Establishing a corrosion management system is a long-term process which starts from the Concept design phase all the way to the asset’s end of life. It is always recommended to complete most of the corrosion management system elements during the detailed design phase to allow for gaps in the design to be mitigated in this phase and prior to the completion of construction. However, the various elements of the corrosion management system can still be developed during operation if deemed necessary.

The corrosion management system should not be siloed from the other elements of AIMS. Some elements of the AIMS can be a source of information to identify poor practices, and if properly exploited, can be a great opportunity to improve and/or optimize the incumbent program. Amongst a few examples, the linkage between the corrosion, chemical and inspection program can leverage significant optimisation opportunities.


AIE provides a range of corrosion and flow assurance consulting services that comply with Safety, Health and Environmental policies and which help to increase plant availability as well as reduce leakages and unplanned maintenance.

Being a leading asset integrity management services provider, AIE has extensive experience in building and implementing corrosion and chemical management systems using our bespoke corrosion and chemical management software Veracity CCM. AIE has also recently launched Veracity App which provides a digital field reporting solution for online and offline data capture. By replacing pen and paper forms, the mobile app takes its users through a user friendly and intuitive process to seamlessly collect and record data directly onto Veracity CCM.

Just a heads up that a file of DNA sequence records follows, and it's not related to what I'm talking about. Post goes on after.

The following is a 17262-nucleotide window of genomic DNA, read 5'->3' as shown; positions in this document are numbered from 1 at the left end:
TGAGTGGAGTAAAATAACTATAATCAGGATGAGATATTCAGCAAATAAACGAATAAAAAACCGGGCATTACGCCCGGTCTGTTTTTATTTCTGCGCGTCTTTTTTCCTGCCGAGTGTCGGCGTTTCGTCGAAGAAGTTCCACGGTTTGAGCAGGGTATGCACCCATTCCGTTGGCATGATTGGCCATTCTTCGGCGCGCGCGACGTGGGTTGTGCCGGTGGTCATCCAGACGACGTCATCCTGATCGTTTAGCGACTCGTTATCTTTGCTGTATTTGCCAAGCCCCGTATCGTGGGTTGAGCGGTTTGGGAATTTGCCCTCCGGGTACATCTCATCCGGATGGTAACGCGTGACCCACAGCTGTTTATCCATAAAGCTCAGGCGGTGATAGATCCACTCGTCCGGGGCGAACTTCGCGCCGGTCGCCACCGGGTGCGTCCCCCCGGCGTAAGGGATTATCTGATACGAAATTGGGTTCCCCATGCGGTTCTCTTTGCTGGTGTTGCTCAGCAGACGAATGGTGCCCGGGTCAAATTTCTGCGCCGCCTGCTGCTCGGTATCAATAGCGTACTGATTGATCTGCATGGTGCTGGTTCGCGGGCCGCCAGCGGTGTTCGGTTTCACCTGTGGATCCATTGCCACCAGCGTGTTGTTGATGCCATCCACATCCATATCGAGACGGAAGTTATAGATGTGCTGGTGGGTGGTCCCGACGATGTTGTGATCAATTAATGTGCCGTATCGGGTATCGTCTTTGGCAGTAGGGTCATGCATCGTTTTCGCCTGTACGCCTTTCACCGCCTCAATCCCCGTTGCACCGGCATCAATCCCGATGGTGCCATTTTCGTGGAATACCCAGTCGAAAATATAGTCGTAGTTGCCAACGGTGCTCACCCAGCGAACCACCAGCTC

AIE operationalizes a complete corrosion management system by developing site specific Corrosion Management Strategies, operationalizing the strategy on Veracity CCM and by using Veracity App for data collection, which allows for periodic CCM activities to be performed on time and transparently reporting the corrosion management performance using a KPI system to management.

To complete the holistic corrosion management system, AIE offers the following chemical and flow assurance consultancy services: Corrosion Risk Assessments, Chemical Testing, Chemical Optimisation, Independent Management of Laboratory Testing and Corrosion Coupon Removal/Analysis, Microbiologically Influenced Corrosion (MIC) Assessment and Mitigation, Wax and Asphaltene Deposition and Management, Cathodic Protection Assessment and Optimisation and Materials Engineering Services.

Additionally, some of the services offered to compliment the corrosion management system include: Mothballing and Decommissioning, Management of CUI Risks, Fitness for Service studies, Corrosion Circuitization and Risk-Based Inspection programs.


[1]        NOPSEMA, “Human Factors”, https://www.nopsema.gov.au/resources/human-factors, NOPSEMA Australia’s Offshore Energy Regulator.